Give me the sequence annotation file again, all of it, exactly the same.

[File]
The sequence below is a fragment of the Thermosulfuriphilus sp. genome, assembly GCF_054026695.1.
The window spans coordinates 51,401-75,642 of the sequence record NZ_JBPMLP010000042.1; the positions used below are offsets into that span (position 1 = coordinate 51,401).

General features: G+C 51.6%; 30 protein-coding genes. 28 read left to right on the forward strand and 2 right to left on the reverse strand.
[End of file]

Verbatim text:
The sequence below is a fragment of the Thermosulfuriphilus sp. genome, assembly GCF_054026695.1.
The window spans coordinates 51,401-75,642 of the sequence record NZ_JBPMLP010000042.1; the positions used below are offsets into that span (position 1 = coordinate 51,401).

General features: G+C 51.6%; 30 protein-coding genes. 28 read left to right on the forward strand and 2 right to left on the reverse strand.